what produces x^3 \[\large x(x^{?}) \rightarrow x^{1+?}\]
similar to solveing 1 + x =3
2
a. (x - 3)(x + 2)(x + 3) b.. (x + 3)(x + 2)(x + 3) c. (x + 3)(x - 2)(x - 3) d. (x - 3)(x - 2)(x - 3) these are the answer choices !!
yes so we need to distribute (multiply) x^2 x^2(x-2) which is x^3-2x^2 however we need to switch the signs when dividing with polynomials so -x^3+2x^2
|dw:1437005603335:dw|
|dw:1437005651594:dw|
ok... so now I need to get rid of the -6x^2 and I have (x-2) so which choice do we need. If I can get a copycat version of -6x^2 that would be great.
|dw:1437005826577:dw|
so right now I have x -2 what do I need to distribute to have -6x^2? I need to have at least one x
i dont know ?
[?] (x-2) well we need to produce a -6x^2 so we need at least one x but what number do we need (and it has to be negative because we already have a negative number inside the divison and we want that to go) ?x(x-2)
-3?
no I would have -3x^2 and our goal is to get rid of the -6x^2 similar to -7+7 =0
i dont know :(
well there is a -6 in the division. ?x(x-2) perhaps using that number -6 would work -6x(x-2) try distribute and tell me if you can get a -6x^2 ?
we also need a x^2 so \[x \cdot x =x^{1+1}\] what's 1+1?
2
yes so we have our x^2 x(x-2) when we distribute... but we also need a number so we can create -6x^2 as well... if we have -6 already in the division, then we need that same number -6x(x-2) so using the distributive property -6x^2+12x switching the signs due to dividing polynomials 6x^2-12x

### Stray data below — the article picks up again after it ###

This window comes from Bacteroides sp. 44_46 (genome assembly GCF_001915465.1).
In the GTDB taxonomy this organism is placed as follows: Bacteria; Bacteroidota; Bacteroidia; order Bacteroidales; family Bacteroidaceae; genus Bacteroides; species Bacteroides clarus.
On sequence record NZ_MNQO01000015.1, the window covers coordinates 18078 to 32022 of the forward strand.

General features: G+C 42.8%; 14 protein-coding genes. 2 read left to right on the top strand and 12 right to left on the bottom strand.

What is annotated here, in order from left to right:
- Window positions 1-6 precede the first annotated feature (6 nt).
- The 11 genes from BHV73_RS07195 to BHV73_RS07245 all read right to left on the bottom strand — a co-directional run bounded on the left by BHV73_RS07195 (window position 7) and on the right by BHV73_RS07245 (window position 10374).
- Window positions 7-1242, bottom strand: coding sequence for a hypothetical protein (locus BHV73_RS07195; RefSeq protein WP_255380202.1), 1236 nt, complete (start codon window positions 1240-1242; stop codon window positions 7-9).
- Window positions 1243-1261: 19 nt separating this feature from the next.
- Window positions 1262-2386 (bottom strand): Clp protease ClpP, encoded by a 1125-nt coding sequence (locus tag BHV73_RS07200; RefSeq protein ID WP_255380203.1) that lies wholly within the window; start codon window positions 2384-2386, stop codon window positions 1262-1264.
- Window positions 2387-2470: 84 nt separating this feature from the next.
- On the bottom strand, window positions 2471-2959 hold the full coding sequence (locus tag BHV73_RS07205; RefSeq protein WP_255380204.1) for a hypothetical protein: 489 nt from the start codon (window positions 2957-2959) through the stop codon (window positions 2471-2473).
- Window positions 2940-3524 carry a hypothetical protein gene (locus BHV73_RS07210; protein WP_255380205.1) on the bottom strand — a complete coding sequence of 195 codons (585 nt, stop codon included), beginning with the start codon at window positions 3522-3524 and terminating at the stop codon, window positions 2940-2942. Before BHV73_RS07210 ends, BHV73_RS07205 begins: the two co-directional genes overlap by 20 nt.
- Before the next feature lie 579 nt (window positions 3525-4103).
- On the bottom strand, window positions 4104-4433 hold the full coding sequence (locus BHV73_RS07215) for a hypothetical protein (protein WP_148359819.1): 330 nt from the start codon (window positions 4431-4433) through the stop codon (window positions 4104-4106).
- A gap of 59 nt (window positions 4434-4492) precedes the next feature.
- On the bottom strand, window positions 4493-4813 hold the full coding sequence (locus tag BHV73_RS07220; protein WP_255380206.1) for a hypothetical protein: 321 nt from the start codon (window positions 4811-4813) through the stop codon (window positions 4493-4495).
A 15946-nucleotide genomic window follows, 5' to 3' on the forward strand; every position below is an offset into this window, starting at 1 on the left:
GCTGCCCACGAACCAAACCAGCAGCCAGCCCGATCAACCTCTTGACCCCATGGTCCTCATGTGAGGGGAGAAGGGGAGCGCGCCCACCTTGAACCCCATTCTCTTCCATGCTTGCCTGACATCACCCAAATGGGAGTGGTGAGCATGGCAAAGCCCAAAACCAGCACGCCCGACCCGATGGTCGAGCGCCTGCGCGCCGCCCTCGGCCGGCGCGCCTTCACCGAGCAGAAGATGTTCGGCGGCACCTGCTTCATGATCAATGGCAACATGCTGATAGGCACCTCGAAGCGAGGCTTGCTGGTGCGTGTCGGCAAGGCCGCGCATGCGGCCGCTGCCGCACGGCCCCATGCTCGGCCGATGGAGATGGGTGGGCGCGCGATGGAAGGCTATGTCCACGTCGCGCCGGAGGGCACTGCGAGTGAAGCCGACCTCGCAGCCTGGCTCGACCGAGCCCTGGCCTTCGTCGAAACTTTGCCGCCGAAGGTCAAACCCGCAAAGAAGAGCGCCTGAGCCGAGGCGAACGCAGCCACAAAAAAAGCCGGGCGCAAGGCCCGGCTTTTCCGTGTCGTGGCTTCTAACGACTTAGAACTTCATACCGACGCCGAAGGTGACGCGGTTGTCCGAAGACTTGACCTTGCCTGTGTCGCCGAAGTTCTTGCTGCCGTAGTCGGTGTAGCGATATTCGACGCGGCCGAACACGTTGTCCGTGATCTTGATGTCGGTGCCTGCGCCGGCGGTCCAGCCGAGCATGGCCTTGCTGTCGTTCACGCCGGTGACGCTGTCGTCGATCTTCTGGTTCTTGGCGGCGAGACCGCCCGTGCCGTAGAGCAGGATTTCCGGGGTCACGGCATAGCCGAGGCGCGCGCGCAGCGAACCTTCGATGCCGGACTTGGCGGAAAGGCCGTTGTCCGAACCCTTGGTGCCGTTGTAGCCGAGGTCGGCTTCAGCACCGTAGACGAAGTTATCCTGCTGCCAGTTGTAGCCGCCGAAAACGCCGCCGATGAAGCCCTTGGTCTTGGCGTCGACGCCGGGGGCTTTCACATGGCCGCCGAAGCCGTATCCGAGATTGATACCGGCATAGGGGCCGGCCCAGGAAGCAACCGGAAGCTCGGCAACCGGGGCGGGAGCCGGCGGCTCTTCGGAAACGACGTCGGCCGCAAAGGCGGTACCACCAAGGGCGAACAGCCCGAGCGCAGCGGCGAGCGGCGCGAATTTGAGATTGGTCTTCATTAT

|dw:1437006719993:dw|
at this point since all variables are used up, we just need a number
?(x-2) what number do I need to produce a 9x?
11? or 3?
no.... 9 times ? = 9x
OH MY I just typed it XD
we need a 9 9(x-2) so that's 9x-18 switching the signs -9x+18
|dw:1437007066892:dw|
so our remainder is 10 but that's not important. What's important is that we have found the second polynomial which is x^2-6x+9 so from the rational root test we had x-2 (x-2)(x^2-6x+9) the second polynomial is obtained through long division can you factor (x^2-6x+9) ?
(x-3)^2
nice! (x-2)(x-3)^2 or (x-2)(x-3)(x-3) now we can solve for x (x-2)(x-3)(x-3) =0 since one factor is repeating we just have two cases x-3=0 and x-2=0 what is our x values for those 2 equations?
3,2?
yes 3 and 2 so that is our roots.
so the answers ( x - 3)(x - 2)(x - 3)
can you help me with 4 or 5 more that is much easier than that one ? 1.A polynomial is to be constructed that has 5 turning points. What is the minimum degree of the polynomial?